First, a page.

I soon realized this was interesting stuff, worth sharing with my colleagues. Immediately I started writing a follow-up article, debating every claim made in the text.
We practice PR review workflow in Productive’s engineering team daily. This workflow helps us with:
Ensuring code quality and stability
Domain knowledge sharing in the team
Organized mentoring activities
Productive’s Engineering team builds one SaaS product and works on two massive codebases—the backend (API) and the frontend (web app).
Every process comes with overhead, and so does this one, but I’ll argue it’s worth it.
In this blog post, I’ll quote key points from the mentioned article and give my thoughts on the matter.
Now, let’s discuss the disadvantages of pull requests!
1. More Long-Living Branches, More Merge Conflicts
PRs promote developing code in branches, which increases the time and the amount of code staying in a divergent state, which increases chances of merge conflicts. And merge conflicts can be terrible, especially if the branch waited for a long time.
Yes, this is true. But it shouldn’t be that big of an issue if you practice a good distribution of work in your team.
Most products consist of many modules which are usually different screens or sections in the app. You should always divide work across those modules, in a way that one PR doesn’t interact with the other.
If your codebase is not that modularized, you can ensure a few good practices to avoid this issue:
Always split a big chunk of work into smaller, but functional PRs.
Rebase the branch daily and update it with new changes from the master/develop (I usually do this before every code review).
Always separate preparatory refactorings and merge them before implementing the actual feature changes. This is great advice given in the original article!
The most common mistake developers do is putting too much work into one PR, making both the review and merge process harder than it should be.
2. The Reviewability of a Change Decreases With Size
PRs tend to promote reviewing bigger chunks of code.
More often than not, developers fall into this trap. They think something like “I’ll just refactor this while I’m already here” or “I need to complete the whole thing before sending it for review”. This leads to oversized PRs and a slow development process.
3 PRs with 100 lines are reviewed and merged faster than 1 PR of 300 lines.
Of course, not all changes are the same. If we have 100 lines of boilerplate code, which is usually framework scaffolding, there’s no complexity there. Tests take a lot of lines but should be easy to read. Code with fewer dependencies will always be easier to grasp too.
Basically, the more a developer is experienced and familiar with the codebase, the more lines he/she is allowed to put in one PR. Less experienced developers on the project should strive to make their PRs as thin as possible.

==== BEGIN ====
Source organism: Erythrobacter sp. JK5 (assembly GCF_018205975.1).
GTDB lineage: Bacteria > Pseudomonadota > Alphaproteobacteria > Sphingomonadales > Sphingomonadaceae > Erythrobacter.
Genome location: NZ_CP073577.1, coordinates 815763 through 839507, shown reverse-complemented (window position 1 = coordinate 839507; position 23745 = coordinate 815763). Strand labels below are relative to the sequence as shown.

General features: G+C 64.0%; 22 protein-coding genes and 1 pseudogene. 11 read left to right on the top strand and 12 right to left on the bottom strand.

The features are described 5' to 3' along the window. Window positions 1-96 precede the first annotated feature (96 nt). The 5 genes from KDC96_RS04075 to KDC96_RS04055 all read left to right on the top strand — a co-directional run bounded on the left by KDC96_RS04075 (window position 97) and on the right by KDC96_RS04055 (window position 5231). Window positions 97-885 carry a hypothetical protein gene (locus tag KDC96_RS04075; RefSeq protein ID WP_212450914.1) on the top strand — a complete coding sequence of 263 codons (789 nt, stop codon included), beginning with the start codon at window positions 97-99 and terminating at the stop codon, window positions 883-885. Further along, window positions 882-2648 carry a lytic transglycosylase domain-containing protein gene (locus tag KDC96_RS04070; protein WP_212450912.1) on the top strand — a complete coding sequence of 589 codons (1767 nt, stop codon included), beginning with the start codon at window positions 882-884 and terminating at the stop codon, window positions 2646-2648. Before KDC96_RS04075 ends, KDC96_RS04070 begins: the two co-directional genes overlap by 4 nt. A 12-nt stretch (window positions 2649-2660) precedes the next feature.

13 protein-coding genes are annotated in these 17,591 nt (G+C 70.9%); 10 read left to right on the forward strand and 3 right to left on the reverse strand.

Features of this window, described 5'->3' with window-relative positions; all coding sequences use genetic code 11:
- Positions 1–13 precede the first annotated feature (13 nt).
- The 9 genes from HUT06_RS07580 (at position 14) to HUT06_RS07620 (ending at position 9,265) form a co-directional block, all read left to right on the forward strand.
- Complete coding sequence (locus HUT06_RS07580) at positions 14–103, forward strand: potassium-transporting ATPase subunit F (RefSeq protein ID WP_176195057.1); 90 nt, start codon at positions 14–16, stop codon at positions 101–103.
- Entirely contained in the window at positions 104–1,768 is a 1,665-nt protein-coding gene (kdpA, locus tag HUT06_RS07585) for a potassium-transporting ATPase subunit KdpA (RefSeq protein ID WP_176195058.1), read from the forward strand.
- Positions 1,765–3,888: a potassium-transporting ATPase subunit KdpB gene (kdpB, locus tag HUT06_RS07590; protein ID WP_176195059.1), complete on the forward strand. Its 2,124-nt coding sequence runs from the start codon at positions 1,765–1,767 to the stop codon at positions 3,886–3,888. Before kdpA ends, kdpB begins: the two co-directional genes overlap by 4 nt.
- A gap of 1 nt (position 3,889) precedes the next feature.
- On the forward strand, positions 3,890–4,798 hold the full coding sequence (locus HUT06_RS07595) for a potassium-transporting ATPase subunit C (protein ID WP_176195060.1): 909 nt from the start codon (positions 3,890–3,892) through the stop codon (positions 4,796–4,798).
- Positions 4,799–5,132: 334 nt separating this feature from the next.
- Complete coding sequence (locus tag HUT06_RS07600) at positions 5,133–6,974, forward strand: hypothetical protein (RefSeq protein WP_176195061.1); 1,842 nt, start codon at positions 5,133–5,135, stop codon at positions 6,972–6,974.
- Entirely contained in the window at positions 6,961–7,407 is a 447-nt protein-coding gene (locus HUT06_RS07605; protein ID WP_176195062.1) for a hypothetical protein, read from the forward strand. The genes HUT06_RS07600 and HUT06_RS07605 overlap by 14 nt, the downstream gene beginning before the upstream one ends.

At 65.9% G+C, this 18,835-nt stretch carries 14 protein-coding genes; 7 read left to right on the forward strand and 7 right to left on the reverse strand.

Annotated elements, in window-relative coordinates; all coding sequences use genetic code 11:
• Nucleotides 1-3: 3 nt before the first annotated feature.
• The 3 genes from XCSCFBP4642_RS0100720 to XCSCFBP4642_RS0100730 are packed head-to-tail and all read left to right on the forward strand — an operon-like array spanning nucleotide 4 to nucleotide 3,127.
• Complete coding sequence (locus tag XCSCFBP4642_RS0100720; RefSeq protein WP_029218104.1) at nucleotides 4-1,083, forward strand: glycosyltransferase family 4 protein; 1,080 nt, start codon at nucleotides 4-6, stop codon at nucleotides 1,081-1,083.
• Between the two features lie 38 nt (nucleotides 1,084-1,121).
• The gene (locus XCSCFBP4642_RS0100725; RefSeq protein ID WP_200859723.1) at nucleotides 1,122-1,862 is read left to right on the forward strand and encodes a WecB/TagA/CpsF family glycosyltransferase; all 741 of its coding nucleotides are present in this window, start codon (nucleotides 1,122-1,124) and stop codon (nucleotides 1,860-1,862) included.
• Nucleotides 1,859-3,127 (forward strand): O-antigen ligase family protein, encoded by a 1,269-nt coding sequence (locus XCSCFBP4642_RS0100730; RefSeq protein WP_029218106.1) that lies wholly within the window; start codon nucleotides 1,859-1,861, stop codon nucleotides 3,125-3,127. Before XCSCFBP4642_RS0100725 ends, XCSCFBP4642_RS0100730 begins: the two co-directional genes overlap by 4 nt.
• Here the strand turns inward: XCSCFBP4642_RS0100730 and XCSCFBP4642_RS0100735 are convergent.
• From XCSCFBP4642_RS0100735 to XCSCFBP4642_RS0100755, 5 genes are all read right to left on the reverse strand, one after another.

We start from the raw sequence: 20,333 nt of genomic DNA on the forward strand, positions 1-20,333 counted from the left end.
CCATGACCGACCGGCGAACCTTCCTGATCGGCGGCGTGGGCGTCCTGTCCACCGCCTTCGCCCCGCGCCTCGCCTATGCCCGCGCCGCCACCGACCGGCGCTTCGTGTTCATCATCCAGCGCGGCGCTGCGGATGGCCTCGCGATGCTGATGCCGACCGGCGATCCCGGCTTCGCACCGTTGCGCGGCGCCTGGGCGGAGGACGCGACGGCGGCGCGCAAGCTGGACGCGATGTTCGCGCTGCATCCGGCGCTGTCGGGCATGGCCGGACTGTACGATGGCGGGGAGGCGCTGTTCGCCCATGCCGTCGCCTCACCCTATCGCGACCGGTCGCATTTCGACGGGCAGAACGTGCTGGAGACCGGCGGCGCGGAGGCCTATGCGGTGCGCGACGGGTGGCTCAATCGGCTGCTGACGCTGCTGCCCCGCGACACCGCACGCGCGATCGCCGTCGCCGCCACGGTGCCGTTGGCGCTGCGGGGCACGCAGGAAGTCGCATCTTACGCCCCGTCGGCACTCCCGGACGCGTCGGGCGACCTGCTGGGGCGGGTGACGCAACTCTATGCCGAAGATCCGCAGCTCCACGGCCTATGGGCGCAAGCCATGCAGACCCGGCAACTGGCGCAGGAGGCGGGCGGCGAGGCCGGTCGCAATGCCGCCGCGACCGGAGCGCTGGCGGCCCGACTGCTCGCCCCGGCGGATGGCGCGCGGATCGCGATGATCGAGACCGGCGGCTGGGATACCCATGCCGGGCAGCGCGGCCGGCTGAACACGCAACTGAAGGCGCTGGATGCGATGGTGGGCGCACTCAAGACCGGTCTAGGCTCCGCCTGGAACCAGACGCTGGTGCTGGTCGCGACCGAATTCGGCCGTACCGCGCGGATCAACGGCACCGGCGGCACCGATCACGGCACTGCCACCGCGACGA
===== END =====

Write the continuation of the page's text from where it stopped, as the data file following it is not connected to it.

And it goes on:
3. Short Feedback Loop Makes Programming Fun
You code something up but it’s nowhere close to being integrated and working. You now have to wait for the reviewer, go through his remarks, discuss them, change the code…
I couldn’t agree more. There’s nothing more exciting in programming than getting a great idea, implementing it fast, and testing it out instantly.
The original author’s claim is that PR reviews kill that short feedback loop which makes programming less fun. But if that’s true, then it also means that:
Your team is producing large and overcomplicated pull requests.
You don’t have a good deployment and review environment setup.
You’re not coding features in safe-enough isolation.
Again, it all revolves around making small and easily reviewable PRs, but we’ve already acknowledged that, so let’s move on.
If you do have a large PR waiting review, that doesn’t mean you can’t try it out in the wild. You could easily deploy the code to a staging environment, or even production, but on a separate domain so only you and your team can try out the new changes.
At Productive, for our main frontend app, we have an automated PR deployment setup. When you create a new PR on Github or push commits to an existing PR, a Github action is triggered that deploys the code to the “review” environment.
It takes the name of the git branch and deploys the frontend app to the subdomain with the same name. For example https://cool-new-stuff.review.productive.io.
Voilà, now you can try your PR changes in the live environment two minutes after you’ve created the PR.
Plus, there’s another Github action that posts a comment with a test link, so you don’t need to type it into the browser’s URL bar manually:
This is a frontend app example hosted as a static asset on a CDN, but you could do it similarly with backend apps.
There’s another mechanism for achieving a short feedback loop which is safe if done properly. With feature flags, you can ensure that your PR is not introducing any breaking changes and that new code is implemented in isolation from existing features.
Feature flags allow you to try the new changes in an isolated scope, without changing anything in the rest of the system. The scope can be either one user, one account, or just one API request. It’s a powerful mechanism that our team uses on a daily basis. It allows us to push new changes to the live environment rapidly, without worrying about breaking things.
4. Reviews Tend To Be Superficial
Proper review takes the same amount of focus as actual coding. Why not pair-program instead?
I agree that PR reviews tend to be superficial, especially when there’s too much to review. That only means that the reviewer is doing their job poorly. You can recognize this situation when you see a complex PR that only has code-style comments like “Fix naming” or “Wrong indentation”, etc.
If the PR seems like it’s too complicated—why not pair-review instead?
Pair programming (not to be confused with pair-reviewing) is useful for mentoring junior developers, but it’s a waste of time in a lot of other cases. That’s because you’re not solving complex problems all the time.
A better way to do it is to pair-review the PR with the author after most of the boilerplate is done and proper research has been made. Then you only talk about the complex stuff and you can leave the author of the PR to explain their thought process in detail.
There’s one more thing here… Programmers usually get this “feeling” when something stinks about their solution. They should be honest and leave comments in the PR, in every place where they feel they could be doing something wrong. That greatly increases the reviewability of the PR.